Tech Turned Owner
His family, his friends, even random acquaintances—it seemed everyone Adam Preusser knew had a story of lost opportunity, a story of regret about a risk they didn’t take.
What if. Those were words Preusser never wanted to utter.
Never mind that he was just 22 years old, or that he didn’t yet have two years of professional experience since graduating from technical school, when he heard that his employer was considering selling Augusta Motor Works in St. Augusta, Minn. Preusser went straight to his boss’s office and made him an offer.
“I didn’t really know what I wanted to do with my life,” he says, “and it was an opportunity. I didn’t want to regret passing on it. So, I bought the shop.”
And he bought all of the problems that came with it—the low car count, the poor sales, the shabby facility with a dirt parking lot and poor signage; it was all his.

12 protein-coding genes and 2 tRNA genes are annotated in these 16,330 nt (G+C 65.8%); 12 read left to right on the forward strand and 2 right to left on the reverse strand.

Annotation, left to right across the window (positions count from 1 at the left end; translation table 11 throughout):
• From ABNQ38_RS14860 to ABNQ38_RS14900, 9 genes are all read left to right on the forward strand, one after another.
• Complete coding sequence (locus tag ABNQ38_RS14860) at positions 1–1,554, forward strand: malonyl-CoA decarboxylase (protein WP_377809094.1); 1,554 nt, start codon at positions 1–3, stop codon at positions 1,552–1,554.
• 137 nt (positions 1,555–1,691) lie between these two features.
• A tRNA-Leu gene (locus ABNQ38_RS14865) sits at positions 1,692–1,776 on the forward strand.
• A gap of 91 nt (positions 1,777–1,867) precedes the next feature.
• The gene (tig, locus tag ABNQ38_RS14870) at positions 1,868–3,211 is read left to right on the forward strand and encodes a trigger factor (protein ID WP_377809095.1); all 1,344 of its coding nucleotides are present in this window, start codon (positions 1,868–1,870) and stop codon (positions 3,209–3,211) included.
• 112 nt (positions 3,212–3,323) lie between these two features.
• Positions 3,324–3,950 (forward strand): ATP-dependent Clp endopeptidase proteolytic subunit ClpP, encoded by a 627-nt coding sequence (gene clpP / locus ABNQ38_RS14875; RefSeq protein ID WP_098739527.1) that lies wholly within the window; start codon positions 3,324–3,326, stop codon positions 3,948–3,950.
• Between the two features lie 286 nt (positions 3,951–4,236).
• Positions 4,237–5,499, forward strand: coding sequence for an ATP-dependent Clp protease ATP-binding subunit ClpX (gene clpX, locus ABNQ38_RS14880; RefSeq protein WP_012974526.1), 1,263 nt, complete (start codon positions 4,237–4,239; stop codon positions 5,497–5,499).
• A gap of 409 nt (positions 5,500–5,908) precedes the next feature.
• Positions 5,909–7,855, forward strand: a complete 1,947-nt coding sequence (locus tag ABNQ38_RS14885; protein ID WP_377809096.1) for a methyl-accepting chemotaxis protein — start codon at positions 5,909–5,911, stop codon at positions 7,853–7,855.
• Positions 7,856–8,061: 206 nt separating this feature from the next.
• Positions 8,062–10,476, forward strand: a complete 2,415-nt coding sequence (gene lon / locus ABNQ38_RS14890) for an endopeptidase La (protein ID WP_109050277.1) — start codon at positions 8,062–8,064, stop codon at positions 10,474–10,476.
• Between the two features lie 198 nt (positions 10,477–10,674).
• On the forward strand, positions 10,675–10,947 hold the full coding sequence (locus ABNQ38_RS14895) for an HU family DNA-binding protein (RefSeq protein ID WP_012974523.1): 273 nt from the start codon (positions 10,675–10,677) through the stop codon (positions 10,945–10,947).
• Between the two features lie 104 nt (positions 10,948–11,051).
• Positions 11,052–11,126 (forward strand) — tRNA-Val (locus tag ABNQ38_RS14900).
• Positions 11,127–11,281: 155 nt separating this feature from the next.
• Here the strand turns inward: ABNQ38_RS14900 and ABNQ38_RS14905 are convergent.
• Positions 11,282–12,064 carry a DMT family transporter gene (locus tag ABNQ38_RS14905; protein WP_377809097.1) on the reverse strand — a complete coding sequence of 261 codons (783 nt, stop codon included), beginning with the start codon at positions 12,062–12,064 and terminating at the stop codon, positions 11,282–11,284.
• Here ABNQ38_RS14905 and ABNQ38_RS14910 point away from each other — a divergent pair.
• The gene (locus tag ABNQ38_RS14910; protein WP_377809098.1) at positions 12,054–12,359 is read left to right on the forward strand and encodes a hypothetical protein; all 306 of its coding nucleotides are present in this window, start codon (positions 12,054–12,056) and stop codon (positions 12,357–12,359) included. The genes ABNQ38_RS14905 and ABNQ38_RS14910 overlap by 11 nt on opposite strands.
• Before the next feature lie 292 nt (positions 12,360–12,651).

The shop had done barely $300,000 in sales the prior year, and had lost money.
“I thought it would be easy,” Preusser says. “That obviously wasn’t the case.”
Preusser saw the dysfunction from the first day he was hired as a technician.
“The shop was just horribly managed,” he says. “We worked on boats, lawnmowers, cars and semis—whatever came in. Tooling was pretty poor. The shop layout was awful. There was junk everywhere. It wasn’t a great place to work.”
So, not even two years into his tenure at Augusta Motor Works, Preusser had considered jumping ship before he heard through a co-worker that the owner was looking for an out.
Preusser knew the shop was losing money, but he also knew that there was plenty of potential in the area. Just across Interstate 94, St. Cloud had a large population (today, roughly 65,000 people) and the surrounding area was growing. The sales the shop had done the year before seemed like just the tip of the iceberg to Preusser, and he assumed that more sales and better efficiency would straighten out the profitability issues.